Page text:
Searching for Talent: The Plight of Oil, Gas Companies



Searching for Talent: The Plight of Oil, Gas Companies
A report from a Houston-based executive search firm explores how oil and gas companies can develop technical leaders during the upswing of the downturn.

The oil and gas industry has been aware of its talent shortage for years – fueled in part by retirements, a pause on graduate recruitment during the downturn of the 80s and cutting of training programs. But now that the industry is ramping up E&P (exploration and production) activity again, the shortage is more pronounced.

Still, some would say employers can look within their own organizations for potential leaders, but if there’s nobody in the pipeline – what can be done?

In a Feb. 28 whitepaper, David Armendariz, managing partner for executive search firm Lucas Group, addresses the topic of developing technical leaders. While the whitepaper focuses primarily on Houston, Armendariz looked at companies that are based and work in areas throughout the United States.

He said layoffs and tight budgets left oil and gas companies with less money to invest in technical skill development.

“Rather than grooming younger employees for top technical positions, companies were forced to slash training programs and cut payroll,” Armendariz said. “Now companies are finding that they have few, if any, mid-level employees who are adequately trained to take over more senior positions.”

Many laid off workers argue that there can’t possibly be a shortage of skilled professionals, given the 440,000 global layoffs. Armendariz said though there’s a larger candidate pool of younger candidates and industry veterans, many young professionals are looking outside of the industry – leaving another talent gap for the future.

“Many [industry veterans] are working on technical projects and are adding value, but the whitepaper focuses on leaders who will grow and shape the industry,” Armendariz told Rigzone. “Those skilled professionals – the high potential leaders – are still difficult to recruit out of their current companies. Firms that recognize the war for talent is still going strong will be best positioned for the industry’s rebound.”

Developing top technical talent is not impossible, but it does require a shift in recruitment strategy, said Armendariz said.

This involves:

  • Understanding the current talent gap. This can be done by asking the following questions: What will our energy business look like in five years? How many mission critical employees do we currently have and where are we falling short? At a minimum, how many new hires do we need in each discipline or geography to bridge this gap? How much experience will our new hires have and how quickly can we help them gain additional on-the-job experience and develop their leadership skills?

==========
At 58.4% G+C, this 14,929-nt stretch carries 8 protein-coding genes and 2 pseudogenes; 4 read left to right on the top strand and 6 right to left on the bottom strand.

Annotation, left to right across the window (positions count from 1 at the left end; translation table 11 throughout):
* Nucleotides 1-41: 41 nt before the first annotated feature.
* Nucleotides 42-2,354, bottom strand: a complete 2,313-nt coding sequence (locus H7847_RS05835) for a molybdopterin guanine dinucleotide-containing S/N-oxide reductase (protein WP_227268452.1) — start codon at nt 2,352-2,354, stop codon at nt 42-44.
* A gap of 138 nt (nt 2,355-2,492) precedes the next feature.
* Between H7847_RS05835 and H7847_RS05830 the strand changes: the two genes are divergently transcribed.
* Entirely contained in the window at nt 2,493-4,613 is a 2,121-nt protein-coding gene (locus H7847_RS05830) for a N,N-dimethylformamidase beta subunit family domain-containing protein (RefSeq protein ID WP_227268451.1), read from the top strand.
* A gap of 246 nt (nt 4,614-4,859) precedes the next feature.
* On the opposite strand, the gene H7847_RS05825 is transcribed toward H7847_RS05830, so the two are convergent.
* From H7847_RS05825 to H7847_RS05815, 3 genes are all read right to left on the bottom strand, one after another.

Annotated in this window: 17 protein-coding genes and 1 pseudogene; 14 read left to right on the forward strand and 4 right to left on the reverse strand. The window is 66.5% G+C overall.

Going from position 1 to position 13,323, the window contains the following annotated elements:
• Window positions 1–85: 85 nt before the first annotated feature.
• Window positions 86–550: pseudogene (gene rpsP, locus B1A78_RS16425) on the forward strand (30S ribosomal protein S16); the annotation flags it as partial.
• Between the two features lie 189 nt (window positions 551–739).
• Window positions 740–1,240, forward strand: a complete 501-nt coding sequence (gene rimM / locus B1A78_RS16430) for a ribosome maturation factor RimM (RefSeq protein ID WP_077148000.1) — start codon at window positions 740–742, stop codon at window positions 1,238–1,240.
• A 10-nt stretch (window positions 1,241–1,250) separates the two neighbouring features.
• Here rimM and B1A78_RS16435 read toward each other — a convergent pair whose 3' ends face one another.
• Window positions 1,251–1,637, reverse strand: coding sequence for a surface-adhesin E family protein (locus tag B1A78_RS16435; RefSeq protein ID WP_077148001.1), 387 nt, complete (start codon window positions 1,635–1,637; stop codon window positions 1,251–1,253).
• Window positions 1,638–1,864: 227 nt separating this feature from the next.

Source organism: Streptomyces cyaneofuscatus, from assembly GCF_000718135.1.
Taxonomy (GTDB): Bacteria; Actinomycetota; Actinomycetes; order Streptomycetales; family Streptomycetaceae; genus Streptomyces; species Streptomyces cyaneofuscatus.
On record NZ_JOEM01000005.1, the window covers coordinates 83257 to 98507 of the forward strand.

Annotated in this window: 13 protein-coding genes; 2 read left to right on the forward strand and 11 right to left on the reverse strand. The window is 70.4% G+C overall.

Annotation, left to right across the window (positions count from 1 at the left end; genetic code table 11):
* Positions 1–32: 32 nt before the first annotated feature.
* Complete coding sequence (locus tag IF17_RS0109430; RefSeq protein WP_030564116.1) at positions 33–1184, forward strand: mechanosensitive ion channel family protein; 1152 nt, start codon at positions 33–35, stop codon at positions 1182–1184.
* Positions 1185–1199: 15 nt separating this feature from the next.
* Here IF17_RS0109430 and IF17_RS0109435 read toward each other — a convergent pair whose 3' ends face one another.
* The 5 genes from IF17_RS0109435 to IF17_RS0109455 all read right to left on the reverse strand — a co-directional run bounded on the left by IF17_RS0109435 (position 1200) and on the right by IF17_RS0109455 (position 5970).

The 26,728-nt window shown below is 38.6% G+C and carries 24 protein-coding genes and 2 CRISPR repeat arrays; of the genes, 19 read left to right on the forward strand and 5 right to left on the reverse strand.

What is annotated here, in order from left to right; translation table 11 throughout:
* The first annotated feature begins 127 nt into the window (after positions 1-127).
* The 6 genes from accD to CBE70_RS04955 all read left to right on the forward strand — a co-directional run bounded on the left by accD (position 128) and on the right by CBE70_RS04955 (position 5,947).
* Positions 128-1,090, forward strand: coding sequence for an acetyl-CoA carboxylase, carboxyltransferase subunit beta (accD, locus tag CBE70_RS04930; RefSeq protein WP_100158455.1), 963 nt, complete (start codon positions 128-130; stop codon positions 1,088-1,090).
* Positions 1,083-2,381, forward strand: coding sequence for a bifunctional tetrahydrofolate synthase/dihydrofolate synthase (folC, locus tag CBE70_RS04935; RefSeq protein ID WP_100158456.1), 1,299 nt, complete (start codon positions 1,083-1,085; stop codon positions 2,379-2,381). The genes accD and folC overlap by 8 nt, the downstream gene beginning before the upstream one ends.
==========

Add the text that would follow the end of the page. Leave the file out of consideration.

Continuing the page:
• Maximize available talent. Rather than assessing the pool of potential leaders and modeling their likely advancement paths globally through the organization, some companies think only of their local talent – failing to track and coordinate their development at a global level. By redistributing talent throughout the organization, it will help the recruitment team better understand what gaps currently exist. Then they can develop a strategic model for long-term recruitment and internal promotion efforts.
  • Recruit talent with global leadership potential. In today’s industry, globalization and geopolitical risks are just as important as operational excellence and profitability. Tomorrow’s technical leaders must be global leaders as well.
  • Look outside the industry for confident decision-makers and quick learners. Disqualifying candidates for a lack of technical skills won’t work anymore. Instead, companies need to think outside of the oil and gas talent box. These are the people who take it upon themselves to further their knowledge and leadership skills.

“Companies that are positioning themselves in the best way for future growth are spending money, time and resources to identify and grow future leaders,” Armendariz said. “High potential employees are easier to grow organically and are rooted in the company culture better than firms who are forced to recruit reactively.”



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